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According to the United Nations, a disaster disrupts a community’s or society’s functioning that involves extensive human, material, economic, or environmental repercussions that exceed the affected community’s or society’s ability to deal using its resources.
Natural risks are classed as geological hazards based on their causes. Geological catastrophes are natural disasters induced by geological processes, such as earthquakes, volcanic eruptions, tsunamis, and landslides.
Water-related disasters like floods, cyclones, landslides, waves, and surges will pose an ever-increasing danger to vulnerable populations, and sustainable development as climate change increases the frequency and intensity of extreme weather.
Man-made disasters include human purpose, neglect, or error involving a failure of a man-made system. Human-caused disasters are very dangerous natural disasters brought on by people.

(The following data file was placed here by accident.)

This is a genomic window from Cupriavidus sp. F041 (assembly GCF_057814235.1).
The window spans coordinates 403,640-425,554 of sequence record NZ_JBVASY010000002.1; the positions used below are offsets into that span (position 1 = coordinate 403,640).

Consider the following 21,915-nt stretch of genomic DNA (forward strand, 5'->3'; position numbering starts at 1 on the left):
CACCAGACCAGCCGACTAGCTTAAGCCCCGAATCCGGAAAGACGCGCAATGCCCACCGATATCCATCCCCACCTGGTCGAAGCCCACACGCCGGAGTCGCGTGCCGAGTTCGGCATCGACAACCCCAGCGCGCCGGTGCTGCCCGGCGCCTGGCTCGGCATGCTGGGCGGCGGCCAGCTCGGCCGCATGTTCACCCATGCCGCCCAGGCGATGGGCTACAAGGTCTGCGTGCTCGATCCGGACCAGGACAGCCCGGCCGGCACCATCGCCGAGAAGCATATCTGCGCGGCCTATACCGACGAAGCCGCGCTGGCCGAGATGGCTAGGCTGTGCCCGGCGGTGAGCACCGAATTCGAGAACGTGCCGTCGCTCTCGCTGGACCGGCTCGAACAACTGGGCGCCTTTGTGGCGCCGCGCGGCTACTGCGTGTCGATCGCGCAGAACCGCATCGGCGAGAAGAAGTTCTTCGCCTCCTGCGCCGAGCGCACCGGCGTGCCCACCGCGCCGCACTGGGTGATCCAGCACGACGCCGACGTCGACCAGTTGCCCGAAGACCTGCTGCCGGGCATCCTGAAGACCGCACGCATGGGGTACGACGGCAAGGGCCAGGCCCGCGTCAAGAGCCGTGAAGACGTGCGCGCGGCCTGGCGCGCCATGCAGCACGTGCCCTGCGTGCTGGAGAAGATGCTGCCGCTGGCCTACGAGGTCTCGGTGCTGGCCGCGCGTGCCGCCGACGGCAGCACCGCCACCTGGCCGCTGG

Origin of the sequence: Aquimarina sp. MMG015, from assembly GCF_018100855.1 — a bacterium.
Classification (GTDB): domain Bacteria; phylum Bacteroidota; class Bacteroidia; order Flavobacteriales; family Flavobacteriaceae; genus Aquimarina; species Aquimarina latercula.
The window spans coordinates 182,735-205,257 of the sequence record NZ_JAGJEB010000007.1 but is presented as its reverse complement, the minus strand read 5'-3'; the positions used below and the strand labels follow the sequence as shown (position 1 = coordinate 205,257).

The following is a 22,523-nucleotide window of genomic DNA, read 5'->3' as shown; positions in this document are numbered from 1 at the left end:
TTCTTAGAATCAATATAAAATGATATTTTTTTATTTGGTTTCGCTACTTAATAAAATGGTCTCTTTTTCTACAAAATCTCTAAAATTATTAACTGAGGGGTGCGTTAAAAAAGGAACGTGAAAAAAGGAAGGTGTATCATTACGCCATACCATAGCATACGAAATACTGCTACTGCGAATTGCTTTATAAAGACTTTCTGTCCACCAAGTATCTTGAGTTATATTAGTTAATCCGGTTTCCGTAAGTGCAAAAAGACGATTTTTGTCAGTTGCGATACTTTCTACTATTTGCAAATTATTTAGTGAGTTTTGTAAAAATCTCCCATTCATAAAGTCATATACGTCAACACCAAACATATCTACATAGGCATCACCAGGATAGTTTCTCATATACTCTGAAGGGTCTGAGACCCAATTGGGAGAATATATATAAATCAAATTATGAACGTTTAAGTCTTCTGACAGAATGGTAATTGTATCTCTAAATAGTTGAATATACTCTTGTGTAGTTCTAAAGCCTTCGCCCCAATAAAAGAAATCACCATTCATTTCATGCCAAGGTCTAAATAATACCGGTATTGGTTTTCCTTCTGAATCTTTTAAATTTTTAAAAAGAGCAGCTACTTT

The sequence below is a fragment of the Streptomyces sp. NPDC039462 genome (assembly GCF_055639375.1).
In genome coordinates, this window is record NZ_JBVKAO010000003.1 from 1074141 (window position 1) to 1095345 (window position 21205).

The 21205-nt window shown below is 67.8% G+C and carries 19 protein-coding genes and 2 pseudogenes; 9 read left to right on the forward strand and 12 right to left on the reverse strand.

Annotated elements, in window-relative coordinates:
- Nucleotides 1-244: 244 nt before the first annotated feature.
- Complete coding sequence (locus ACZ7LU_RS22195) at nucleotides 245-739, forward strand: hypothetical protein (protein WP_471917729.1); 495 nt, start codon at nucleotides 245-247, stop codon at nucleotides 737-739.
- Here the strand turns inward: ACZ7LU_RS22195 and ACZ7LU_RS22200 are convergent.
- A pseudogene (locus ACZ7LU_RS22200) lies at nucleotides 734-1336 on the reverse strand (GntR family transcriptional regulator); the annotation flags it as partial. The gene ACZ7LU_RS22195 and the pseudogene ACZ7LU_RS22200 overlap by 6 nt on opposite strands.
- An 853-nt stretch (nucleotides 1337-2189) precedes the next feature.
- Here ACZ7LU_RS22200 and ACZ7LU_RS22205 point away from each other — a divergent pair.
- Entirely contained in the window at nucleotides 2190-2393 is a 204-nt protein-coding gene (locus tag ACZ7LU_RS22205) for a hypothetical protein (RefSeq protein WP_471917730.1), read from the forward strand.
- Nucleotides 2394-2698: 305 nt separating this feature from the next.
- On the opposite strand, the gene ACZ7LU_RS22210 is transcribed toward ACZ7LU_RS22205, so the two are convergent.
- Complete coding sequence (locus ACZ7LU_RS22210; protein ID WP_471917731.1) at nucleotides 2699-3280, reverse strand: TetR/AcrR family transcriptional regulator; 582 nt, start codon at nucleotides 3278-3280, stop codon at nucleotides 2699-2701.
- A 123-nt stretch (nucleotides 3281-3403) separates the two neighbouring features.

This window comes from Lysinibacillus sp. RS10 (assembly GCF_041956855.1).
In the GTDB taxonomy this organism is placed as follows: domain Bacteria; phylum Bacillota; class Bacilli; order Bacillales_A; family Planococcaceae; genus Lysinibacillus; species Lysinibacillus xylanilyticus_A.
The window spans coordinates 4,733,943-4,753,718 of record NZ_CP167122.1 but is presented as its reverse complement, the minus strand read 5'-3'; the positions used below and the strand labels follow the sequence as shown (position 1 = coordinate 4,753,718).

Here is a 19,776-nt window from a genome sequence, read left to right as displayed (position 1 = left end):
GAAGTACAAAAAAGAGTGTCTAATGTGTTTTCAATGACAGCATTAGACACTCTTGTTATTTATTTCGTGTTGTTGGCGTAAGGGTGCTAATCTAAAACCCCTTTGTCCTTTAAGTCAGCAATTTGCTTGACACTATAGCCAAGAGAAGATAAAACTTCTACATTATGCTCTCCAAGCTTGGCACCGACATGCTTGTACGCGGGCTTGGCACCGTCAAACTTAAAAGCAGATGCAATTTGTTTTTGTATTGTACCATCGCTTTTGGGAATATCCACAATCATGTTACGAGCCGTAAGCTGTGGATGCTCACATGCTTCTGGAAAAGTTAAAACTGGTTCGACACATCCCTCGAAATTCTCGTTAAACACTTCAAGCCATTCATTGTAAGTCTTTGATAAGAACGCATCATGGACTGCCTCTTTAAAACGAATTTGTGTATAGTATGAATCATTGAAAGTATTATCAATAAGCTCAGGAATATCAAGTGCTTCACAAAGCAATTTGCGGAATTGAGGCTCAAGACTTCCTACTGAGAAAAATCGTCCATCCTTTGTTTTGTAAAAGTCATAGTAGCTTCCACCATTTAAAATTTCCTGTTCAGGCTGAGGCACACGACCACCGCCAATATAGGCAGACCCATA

The discipline of dealing with and preventing dangers is known as disaster management (or emergency management). When natural or man-made catastrophes strike, it is a discipline that encompasses planning, assisting, and rebuilding.
Natural disasters can strike at any time, and therefore risk assessment and vulnerability analysis are very crucial phases in Disaster management.
Disaster preparedness refers to a collection of actions done by governments, organizations, communities, and people to better respond to and cope with the immediate event of a catastrophe, whether it is caused by humans or natural disasters.
Recovery after a disaster has three separate yet intertwined meanings. To begin with, it is a goal that entails restoring regular community activities that have been disturbed by disaster impacts.